I narrated as follows before the 2016 sale its position in the history of American sports cars.
The Brass era covers those pioneering days of the American automobile when hundreds of more or less talented engineers are seeking innovative solutions for their own use or to make some wealth.
Founded in 1906 in Indianapolis, the American Motor Car Company endeavored to provide fast and powerful cars to the richest clients. A first chassis designed by Harry Stutz was still classic. Stutz quickly left that company where the technical initiative went to the chief engineer Fred Tone.
To improve the performance, Tone wants to reduce the weight and lower the center of gravity. He develops the underslung chassis whose level is lower than the axles. The direct consequence of this innovation is an enlargement of the diameter of the wheels, spectacular whatever the body type. The Underslung becomes a specialty of the company and its official trademark in 1912 just before the final bankruptcy.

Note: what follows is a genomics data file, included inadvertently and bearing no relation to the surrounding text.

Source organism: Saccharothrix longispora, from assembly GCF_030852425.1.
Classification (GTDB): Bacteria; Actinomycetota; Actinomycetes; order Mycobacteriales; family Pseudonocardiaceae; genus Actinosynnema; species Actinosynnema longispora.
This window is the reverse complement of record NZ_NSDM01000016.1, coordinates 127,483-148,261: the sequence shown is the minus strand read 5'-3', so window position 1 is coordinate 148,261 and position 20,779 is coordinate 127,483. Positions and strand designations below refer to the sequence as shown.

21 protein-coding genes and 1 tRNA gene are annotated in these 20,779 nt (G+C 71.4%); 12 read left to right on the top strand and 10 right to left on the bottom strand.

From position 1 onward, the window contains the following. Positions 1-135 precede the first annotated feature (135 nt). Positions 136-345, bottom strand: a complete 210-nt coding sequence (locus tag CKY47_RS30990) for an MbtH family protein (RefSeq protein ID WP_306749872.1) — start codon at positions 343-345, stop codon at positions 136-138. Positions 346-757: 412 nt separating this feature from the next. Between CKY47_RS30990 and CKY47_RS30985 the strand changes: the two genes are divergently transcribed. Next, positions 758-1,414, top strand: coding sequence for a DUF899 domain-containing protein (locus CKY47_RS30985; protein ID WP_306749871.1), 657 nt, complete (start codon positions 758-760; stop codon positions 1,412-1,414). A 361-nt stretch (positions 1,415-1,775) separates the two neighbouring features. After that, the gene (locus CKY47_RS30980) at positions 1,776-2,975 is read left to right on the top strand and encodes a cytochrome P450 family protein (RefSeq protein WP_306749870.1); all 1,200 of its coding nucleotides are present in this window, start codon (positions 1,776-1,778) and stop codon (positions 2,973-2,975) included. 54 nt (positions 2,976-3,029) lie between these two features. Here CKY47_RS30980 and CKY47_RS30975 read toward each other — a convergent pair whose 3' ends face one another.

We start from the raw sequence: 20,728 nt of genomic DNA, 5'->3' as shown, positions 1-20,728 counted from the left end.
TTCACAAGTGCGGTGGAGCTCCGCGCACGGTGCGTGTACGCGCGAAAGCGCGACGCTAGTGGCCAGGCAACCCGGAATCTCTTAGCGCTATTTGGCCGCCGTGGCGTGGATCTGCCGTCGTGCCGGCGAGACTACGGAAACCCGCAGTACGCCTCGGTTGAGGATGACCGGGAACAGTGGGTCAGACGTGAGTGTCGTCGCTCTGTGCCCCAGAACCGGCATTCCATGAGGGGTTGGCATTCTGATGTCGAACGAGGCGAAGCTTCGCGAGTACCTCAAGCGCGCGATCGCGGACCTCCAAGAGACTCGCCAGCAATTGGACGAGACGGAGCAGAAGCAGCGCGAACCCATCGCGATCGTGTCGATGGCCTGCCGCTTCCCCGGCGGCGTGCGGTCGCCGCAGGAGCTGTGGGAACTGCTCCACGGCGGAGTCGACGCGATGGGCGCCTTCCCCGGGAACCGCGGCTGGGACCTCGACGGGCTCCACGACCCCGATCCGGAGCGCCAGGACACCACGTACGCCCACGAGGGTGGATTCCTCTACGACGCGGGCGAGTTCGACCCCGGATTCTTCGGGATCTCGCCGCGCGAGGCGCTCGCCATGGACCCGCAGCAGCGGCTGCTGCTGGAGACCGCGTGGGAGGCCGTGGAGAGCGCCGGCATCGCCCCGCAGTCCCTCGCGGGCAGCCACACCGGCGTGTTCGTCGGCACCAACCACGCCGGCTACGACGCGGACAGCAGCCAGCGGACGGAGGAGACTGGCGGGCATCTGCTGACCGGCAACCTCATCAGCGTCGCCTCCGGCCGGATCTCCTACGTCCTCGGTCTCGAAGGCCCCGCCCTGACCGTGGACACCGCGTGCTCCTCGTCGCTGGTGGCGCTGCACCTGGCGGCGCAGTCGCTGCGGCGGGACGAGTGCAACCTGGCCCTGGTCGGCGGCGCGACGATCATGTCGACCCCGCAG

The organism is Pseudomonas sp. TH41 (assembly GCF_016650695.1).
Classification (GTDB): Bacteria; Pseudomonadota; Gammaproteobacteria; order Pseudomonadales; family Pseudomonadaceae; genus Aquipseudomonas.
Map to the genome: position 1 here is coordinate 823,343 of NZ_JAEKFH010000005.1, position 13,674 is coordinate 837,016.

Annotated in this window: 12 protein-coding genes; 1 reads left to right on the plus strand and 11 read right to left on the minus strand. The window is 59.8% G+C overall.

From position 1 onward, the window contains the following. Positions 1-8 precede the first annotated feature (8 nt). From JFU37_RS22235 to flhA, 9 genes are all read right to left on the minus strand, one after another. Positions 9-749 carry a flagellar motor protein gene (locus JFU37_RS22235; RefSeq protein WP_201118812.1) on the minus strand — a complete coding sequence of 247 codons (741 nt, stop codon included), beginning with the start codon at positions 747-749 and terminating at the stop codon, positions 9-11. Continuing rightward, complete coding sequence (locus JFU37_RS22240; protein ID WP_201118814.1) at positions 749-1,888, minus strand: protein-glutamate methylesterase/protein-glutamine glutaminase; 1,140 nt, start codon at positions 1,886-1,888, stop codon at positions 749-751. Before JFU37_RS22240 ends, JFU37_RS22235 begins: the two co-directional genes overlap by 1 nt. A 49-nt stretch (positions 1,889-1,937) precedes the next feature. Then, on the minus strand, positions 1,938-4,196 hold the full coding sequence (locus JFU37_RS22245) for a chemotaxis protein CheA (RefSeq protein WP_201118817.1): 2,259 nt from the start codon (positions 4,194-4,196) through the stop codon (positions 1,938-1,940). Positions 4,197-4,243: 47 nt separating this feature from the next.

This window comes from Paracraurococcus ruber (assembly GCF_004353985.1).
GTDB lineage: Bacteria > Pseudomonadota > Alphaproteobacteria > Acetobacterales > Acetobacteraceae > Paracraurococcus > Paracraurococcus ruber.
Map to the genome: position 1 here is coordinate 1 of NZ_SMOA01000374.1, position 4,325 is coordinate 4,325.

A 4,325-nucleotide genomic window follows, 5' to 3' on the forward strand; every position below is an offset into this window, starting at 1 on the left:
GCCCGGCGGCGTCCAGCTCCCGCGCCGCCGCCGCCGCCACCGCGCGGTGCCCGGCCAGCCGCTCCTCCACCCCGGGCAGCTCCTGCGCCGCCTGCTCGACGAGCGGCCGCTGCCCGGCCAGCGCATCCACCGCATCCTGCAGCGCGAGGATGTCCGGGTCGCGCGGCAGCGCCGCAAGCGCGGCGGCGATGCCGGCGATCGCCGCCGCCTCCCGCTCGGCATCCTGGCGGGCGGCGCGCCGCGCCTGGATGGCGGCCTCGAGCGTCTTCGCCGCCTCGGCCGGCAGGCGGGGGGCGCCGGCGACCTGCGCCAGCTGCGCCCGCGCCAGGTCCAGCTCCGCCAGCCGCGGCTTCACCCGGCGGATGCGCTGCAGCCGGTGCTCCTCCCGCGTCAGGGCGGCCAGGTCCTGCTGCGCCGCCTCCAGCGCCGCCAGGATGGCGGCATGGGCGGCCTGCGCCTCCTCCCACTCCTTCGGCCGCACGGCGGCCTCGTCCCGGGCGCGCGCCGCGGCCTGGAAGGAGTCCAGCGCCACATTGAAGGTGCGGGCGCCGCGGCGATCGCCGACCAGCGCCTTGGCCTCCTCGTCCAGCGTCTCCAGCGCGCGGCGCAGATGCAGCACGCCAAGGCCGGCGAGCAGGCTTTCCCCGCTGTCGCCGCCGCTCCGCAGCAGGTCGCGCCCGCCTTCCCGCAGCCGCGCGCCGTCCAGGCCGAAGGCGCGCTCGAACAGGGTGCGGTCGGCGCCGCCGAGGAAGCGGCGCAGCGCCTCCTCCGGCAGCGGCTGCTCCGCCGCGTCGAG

The high-end underslung is equipped with an engine of 7.8 liters for a rated power of 50 hp. One of the first cars, built in 1907, was sold for $ 1.43M including premium by Bonhams on 6 October 2014. This vehicle that anticipated the official release of the model is elegantly bodied as a roadster and is a precursor of the US sports cars.
The American Underslung 50 hp coming for sale was made in 1908. It had attracted the attention of Sam Mann by its remarkable overall condition. Its ex factory roadster bodywork brings the exuberant and rare appearance of a genuine survivor of the brass era. To keep it in operating condition, Mann fabricated new wheels.
Stutz, who had not wanted to follow the adventure of the Underslung, created in 1912 another roadster named the Bearcat which was the first real success in American sports cars along with Mercer's Raceabout.